Wednesday, 30 March 2016

Review: The Last Kingdom by Bernard Cornwell

This isn’t strictly speaking a spoiler review since I don’t actually say what happens in detail, but I do say what doesn’t happen which is potentially spoiler-y. With that in mind, if you haven’t read The Last Kingdom yet and would like your experience to be completely influence free then maybe save this review for later. It’s always better to safe rather than sorry, folks.

2004 • 355 pages (eBook) • Harper Collins

Ninth century England. Danish warriors ruthlessly storm the English coast, killing and plundering everything in their wake, invading each Kingdom in England and taking it for themselves. All except one: Wessex still stands and it is the fate of this Kingdom that will determine the course of history. Caught in the midst of the invasion is Uhtred, son of an Anglo-Saxon Lord who is captured by the Danes. Living freely as an Englishman among his adoptive Danish family, Uhtred’s loyalties are constantly tested as England is plunged in to war.

I finished The Last Kingdom in the early hours a little over a day ago and since then I’ve been trying to weigh up how I feel about it. This is historical fiction at its grittiest: there’s action and blood and Cornwell doesn’t go sparingly on the detail. All of this is of course very good, it’s exactly what I want from a historical novel to help me escape. At 355 pages it’s not exactly a beast of a book, but a hell of a lot happens and it’s amazing how Cornwell fits so much in to the story without stretching out the page count considerably. The pacing and the timing are handled really well and you can see Uhtred’s character grow and develop as the plot goes along.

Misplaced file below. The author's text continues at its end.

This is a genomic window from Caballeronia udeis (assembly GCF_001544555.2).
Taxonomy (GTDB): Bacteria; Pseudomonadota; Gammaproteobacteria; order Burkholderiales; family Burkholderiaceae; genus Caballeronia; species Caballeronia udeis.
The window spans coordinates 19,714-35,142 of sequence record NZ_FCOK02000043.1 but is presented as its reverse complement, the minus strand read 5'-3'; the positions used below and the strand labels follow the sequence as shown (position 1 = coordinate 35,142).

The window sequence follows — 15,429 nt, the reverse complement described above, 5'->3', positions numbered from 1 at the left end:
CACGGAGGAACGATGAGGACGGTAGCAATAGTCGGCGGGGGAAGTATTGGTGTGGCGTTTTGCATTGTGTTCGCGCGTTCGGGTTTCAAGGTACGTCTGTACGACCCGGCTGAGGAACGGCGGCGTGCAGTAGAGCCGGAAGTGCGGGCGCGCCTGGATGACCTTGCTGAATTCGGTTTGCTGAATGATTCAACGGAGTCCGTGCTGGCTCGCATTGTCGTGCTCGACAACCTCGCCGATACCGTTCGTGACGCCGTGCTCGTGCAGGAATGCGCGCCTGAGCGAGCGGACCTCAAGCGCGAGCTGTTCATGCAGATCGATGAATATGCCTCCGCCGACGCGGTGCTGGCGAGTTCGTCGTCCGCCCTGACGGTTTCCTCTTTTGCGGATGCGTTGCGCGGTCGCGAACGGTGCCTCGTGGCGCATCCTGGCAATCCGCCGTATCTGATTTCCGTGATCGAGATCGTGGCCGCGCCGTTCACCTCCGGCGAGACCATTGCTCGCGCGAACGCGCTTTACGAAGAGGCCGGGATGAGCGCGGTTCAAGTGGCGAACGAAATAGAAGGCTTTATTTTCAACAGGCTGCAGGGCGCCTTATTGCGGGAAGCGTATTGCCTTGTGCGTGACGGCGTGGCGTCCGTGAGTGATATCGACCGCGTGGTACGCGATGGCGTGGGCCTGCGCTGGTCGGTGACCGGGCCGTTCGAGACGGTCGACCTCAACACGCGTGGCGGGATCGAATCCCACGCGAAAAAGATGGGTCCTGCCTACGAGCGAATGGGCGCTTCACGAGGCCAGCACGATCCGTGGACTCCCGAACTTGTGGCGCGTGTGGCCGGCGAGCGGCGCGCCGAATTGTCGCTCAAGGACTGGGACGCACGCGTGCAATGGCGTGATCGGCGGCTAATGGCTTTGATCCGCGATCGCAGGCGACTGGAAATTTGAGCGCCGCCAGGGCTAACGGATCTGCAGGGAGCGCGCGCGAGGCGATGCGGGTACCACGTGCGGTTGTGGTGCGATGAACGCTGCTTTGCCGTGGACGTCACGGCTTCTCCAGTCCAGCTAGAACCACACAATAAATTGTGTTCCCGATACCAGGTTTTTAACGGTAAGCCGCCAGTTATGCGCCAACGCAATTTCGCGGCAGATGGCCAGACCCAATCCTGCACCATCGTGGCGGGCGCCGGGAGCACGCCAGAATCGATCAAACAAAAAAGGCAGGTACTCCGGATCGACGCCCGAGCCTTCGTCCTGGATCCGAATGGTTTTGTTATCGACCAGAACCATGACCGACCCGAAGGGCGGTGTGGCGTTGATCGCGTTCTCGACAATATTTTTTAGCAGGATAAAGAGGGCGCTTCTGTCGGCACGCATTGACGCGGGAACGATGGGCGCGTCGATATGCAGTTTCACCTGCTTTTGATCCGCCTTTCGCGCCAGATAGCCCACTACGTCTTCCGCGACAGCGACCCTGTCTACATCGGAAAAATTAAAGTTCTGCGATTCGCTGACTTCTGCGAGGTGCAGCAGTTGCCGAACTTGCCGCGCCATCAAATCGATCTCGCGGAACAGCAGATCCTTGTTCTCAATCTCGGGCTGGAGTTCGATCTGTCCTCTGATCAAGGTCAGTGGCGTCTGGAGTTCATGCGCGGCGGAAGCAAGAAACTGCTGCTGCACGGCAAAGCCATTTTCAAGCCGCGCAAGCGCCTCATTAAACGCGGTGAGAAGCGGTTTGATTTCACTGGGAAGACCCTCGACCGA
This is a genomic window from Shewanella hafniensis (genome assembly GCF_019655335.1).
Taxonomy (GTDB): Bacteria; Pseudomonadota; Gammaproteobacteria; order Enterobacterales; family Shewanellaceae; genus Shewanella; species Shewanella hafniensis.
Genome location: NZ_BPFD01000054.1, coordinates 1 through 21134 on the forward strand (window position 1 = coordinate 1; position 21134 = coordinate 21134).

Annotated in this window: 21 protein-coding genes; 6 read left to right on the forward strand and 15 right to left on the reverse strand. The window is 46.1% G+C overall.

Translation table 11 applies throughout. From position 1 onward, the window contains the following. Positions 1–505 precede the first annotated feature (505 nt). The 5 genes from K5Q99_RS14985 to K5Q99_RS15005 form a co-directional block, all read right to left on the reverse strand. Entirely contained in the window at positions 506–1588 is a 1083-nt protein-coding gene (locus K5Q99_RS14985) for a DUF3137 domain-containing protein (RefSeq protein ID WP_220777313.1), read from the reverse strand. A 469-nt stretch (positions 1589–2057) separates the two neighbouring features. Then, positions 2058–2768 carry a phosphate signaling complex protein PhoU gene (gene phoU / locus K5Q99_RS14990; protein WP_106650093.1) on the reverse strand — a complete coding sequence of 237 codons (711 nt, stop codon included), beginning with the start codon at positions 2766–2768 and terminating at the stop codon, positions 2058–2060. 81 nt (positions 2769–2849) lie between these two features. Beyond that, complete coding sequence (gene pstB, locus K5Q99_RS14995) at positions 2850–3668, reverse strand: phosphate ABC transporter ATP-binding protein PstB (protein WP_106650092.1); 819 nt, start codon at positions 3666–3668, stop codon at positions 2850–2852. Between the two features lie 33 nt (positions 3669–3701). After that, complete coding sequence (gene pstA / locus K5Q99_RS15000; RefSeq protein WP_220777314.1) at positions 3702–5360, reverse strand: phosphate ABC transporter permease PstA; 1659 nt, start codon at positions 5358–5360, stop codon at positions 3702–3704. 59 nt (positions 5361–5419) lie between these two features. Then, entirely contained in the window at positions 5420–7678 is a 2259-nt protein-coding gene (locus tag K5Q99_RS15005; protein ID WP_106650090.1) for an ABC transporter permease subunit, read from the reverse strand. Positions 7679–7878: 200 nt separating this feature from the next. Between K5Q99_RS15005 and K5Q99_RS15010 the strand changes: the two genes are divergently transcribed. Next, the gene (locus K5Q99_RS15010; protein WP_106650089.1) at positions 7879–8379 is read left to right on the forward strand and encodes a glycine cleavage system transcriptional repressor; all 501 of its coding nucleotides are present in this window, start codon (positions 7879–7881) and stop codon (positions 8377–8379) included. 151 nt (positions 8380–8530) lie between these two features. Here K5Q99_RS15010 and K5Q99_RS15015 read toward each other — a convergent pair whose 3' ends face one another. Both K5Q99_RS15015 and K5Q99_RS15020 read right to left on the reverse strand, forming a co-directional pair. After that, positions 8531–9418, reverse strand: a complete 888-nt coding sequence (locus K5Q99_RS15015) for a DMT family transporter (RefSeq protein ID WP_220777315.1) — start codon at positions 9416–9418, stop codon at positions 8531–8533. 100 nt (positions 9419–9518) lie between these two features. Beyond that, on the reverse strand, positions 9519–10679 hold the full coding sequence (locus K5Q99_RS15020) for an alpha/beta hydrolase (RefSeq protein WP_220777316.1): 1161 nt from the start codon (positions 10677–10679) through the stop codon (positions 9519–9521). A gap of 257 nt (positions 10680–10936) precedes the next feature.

The narrative is told in first person from Uhtred’s perspective and I thought Uhtred was actually a well-rounded protagonist. He felt real and flawed; he wasn’t glossed over or crafted in to the perfect hero. Instead he helped accentuate the complexities of human nature in the decisions he must make. In that sense, the book is awesome. Some of the other characters felt a little flat – Mildrith comes in much later in the story and although you understand Uhtred’s feelings toward her, she herself felt underdeveloped. I liked her because Uhtred liked her, and she never really came in to a character of her own. Maybe in the next book we’ll see a bit more of her. Brida was fun, but her part also felt a bit show-and-tell. Alfred however, was great. I really felt the complexity of his character and it will be interesting to see how his story for greatness unfolds throughout the rest of the series.

The bone I have to pick with this book lies not with the premise of the story, but with the way it’s executed. Uhtred’s narration is told retrospectively, in that it is an older, wiser Uhtred who is telling the reader his story. Cornwell’s decision to tell the story in this method simply lets us know that he knows exactly what’s going to happen to his main character before it actually occurs. Which is fine, it’s good for an author to know where his story his going, but this meant that I was constantly aware that no matter what bloodshed, no matter how close Uhtred comes to death, I ultimately knew that he would live to tell the tale.

You may be thinking, but hey it’s a given that the main protagonist will live, especially if it’s written in the first person. Yes, this is usually true and there are plenty of other books out there where the protagonist survives, but this only served to remind me that Uhtred will manage to endure whatever Cornwell throws at him and that kind of watered down the tension for me. There were times when Uhtred would meet somebody for the first time, and go on to say something like, “and I still liked them many years later” or “that was the first time I met such-a-body, and I didn’t know what it meant then”. Occasionally this made me think “Great! This person is going to be important later on, I wonder what happens…” but mostly it just once again reminded me that someone was going to survive –at least for a bit longer – and come out of whatever shit-fest was about to go down.

I just wanted to get lost in the story a little more, for the narrative to give me a chance to kind of forget that Uhtred will survive – it would have made the dangers he faced a little more dangerous. The story itself is great, there’s a lot of historical detail which is awesome and lots of battles and action which is equally great so points to Cornwell for that. It didn’t ‘wow’ me as much as I had hoped though.

Overall rating: 3 stars


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